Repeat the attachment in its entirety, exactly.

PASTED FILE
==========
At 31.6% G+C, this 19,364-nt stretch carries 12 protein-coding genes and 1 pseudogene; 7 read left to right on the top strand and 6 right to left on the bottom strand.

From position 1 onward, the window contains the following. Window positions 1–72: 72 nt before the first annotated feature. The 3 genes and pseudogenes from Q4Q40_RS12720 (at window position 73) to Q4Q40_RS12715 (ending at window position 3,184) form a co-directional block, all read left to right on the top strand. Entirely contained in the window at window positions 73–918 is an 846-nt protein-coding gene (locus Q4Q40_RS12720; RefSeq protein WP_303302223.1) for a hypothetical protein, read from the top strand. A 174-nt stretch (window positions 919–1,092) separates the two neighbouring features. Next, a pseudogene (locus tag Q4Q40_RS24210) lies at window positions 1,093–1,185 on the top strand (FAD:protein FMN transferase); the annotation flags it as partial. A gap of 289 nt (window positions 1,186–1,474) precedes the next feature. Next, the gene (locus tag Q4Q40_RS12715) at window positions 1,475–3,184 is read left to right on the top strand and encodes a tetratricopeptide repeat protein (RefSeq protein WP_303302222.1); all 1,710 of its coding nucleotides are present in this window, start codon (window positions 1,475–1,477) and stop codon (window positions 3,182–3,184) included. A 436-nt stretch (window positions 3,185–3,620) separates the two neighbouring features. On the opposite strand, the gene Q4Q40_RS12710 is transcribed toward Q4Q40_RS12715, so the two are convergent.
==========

At 31.6% G+C, this 19,364-nt stretch carries 12 protein-coding genes and 1 pseudogene; 7 read left to right on the top strand and 6 right to left on the bottom strand.

From position 1 onward, the window contains the following. Window positions 1–72: 72 nt before the first annotated feature. The 3 genes and pseudogenes from Q4Q40_RS12720 (at window position 73) to Q4Q40_RS12715 (ending at window position 3,184) form a co-directional block, all read left to right on the top strand. Entirely contained in the window at window positions 73–918 is an 846-nt protein-coding gene (locus Q4Q40_RS12720; RefSeq protein WP_303302223.1) for a hypothetical protein, read from the top strand. A 174-nt stretch (window positions 919–1,092) separates the two neighbouring features. Next, a pseudogene (locus tag Q4Q40_RS24210) lies at window positions 1,093–1,185 on the top strand (FAD:protein FMN transferase); the annotation flags it as partial. A gap of 289 nt (window positions 1,186–1,474) precedes the next feature. Next, the gene (locus tag Q4Q40_RS12715) at window positions 1,475–3,184 is read left to right on the top strand and encodes a tetratricopeptide repeat protein (RefSeq protein WP_303302222.1); all 1,710 of its coding nucleotides are present in this window, start codon (window positions 1,475–1,477) and stop codon (window positions 3,182–3,184) included. A 436-nt stretch (window positions 3,185–3,620) separates the two neighbouring features. On the opposite strand, the gene Q4Q40_RS12710 is transcribed toward Q4Q40_RS12715, so the two are convergent.